Were you presented with any story lines in the second season that were scrapped for the reasons you explained?
They didn’t go into detail about what the episodes were about. Even in season one, I was on a week-to-week discovery of who Brenner was. They never presented him to me as a diabolical character. They never said I was going to be responsible for the kidnapping or torture of a child. I didn’t have a character arc in mind other than what I, as an actor, create for the background of a character. What is the character’s education? What is his motivation? What does he do? Is he working for the government? Is he working for the military? These are decisions you have to make on your own as a performer, because none of that is explained in the story. You still don’t know who Dr. Brenner was working for or what his motivations are.
What background did you create for him?
Those are secrets actors should never reveal.
Interesting. Why is that?
I never liked going to museums and having an art historian explain to me the secret behind the Mona Lisa’s smile. I want to be able to look at it and experience it. If Leonardo da Vinci were alive to explain it, it would take all the speculation and adventure out of experiencing the painting as a viewer. I suppose I learned that from Stanley Kubrick. You don’t have to explain your creation. Let it speak for itself.
I’d like to explore Brenner’s logic, which takes up most of the action in “Papa.” With his dying monologue, he tells Eleven, “I’ve only ever wanted to help you and to protect you. Everything I did I did for you.” Do you believe him?
I do believe that, as a father, that’s what we do for our children. Dr. Brenner aside, there are going to be things your children are angry about and things your children are disappointed in. If you provide them with everything, they’ll complain about having been provided with everything. If they grow up without opportunity, they complain about their parents not being able to provide for them. It’s a process young people have to go through. It’s a trope; it’s a genre. It’s something religious and biblical — of having to leave the place you’re born and the people you come from to venture out into the world and slay your dragon. Like Dorothy when she leaves her home and travels away. The power was always within her; all she had to do was click her shoes. Or Joseph Campbell saying the force was always within us.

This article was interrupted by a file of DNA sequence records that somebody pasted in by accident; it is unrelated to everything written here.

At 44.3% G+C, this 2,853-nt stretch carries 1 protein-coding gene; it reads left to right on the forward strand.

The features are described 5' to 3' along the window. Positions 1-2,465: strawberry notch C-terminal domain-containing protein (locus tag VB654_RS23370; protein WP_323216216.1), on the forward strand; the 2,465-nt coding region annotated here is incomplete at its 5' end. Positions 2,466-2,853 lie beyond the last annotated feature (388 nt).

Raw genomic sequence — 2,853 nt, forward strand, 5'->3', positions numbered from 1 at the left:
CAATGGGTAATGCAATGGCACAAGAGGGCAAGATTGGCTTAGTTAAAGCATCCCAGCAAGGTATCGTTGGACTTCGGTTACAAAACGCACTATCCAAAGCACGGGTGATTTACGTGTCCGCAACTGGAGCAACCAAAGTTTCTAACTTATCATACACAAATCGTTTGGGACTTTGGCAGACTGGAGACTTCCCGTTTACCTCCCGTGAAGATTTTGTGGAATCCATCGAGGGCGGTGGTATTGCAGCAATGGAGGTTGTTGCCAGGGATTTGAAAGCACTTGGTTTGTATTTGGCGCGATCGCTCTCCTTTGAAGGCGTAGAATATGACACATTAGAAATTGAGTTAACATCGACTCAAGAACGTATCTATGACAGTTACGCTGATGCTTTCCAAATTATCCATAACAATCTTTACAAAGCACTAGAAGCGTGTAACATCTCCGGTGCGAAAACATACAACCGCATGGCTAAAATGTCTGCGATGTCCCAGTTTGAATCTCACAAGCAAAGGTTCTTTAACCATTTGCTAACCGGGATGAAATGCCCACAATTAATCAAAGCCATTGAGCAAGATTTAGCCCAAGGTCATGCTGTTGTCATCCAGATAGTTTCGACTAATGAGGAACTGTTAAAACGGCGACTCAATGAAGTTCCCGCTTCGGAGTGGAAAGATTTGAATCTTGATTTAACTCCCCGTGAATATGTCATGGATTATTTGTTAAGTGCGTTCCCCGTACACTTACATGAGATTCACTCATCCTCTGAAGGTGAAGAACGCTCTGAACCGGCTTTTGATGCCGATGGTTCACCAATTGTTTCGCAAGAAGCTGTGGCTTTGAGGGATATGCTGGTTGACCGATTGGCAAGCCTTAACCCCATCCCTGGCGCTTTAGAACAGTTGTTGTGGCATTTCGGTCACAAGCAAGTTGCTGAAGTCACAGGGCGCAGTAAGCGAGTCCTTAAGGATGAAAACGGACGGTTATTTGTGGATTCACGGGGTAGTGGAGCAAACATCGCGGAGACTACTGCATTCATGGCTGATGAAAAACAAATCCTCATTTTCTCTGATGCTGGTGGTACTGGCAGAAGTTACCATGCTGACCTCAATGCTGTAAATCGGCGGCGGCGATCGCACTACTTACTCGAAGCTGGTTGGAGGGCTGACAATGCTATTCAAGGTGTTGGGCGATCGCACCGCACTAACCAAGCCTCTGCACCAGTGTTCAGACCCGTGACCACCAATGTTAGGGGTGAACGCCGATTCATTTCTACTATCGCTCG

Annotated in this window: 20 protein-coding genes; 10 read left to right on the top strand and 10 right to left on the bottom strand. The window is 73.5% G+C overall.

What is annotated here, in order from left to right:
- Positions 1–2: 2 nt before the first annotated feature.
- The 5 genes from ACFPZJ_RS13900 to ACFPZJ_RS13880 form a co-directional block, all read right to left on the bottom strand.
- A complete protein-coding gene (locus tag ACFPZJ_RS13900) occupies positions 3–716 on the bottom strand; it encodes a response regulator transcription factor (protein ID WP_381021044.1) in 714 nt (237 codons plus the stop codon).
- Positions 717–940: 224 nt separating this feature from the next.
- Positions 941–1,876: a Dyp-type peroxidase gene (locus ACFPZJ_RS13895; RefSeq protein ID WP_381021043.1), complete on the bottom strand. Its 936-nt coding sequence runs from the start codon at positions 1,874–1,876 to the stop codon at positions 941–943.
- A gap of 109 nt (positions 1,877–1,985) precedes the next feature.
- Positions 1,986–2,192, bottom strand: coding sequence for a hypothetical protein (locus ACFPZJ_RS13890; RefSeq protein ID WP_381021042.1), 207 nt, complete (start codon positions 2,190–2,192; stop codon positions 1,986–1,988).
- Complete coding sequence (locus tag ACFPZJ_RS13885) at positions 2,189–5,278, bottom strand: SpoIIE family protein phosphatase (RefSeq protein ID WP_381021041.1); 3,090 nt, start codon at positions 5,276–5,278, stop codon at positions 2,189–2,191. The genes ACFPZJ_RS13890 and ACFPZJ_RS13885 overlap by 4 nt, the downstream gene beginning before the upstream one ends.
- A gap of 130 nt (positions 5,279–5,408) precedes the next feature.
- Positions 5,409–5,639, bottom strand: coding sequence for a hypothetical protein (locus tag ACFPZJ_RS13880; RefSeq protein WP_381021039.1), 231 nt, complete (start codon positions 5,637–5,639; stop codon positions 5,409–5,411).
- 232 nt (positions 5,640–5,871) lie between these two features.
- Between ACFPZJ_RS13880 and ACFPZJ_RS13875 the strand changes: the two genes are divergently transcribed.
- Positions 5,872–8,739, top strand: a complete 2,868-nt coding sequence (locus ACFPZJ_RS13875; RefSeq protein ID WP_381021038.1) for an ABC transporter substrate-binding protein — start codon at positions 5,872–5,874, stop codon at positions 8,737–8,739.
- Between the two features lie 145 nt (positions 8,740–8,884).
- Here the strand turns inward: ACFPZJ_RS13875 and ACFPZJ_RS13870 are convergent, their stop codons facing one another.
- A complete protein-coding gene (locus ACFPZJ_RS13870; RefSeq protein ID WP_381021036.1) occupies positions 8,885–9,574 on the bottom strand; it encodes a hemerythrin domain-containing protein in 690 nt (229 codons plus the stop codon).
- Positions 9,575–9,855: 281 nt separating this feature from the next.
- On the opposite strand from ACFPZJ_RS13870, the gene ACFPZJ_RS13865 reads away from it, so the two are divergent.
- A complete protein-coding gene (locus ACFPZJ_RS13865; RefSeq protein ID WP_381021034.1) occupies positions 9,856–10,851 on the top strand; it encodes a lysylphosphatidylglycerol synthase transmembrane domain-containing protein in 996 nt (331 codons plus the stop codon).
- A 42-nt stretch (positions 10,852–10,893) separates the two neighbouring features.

In the story Siddhartha, by Hermann Hesse, he joins all the different religions trying to find the spiritual truth. Then one day when he’s sitting under a Bodhi tree, he realizes everything he’s been looking for was within himself.
How does that type of pursuit relate to Brenner?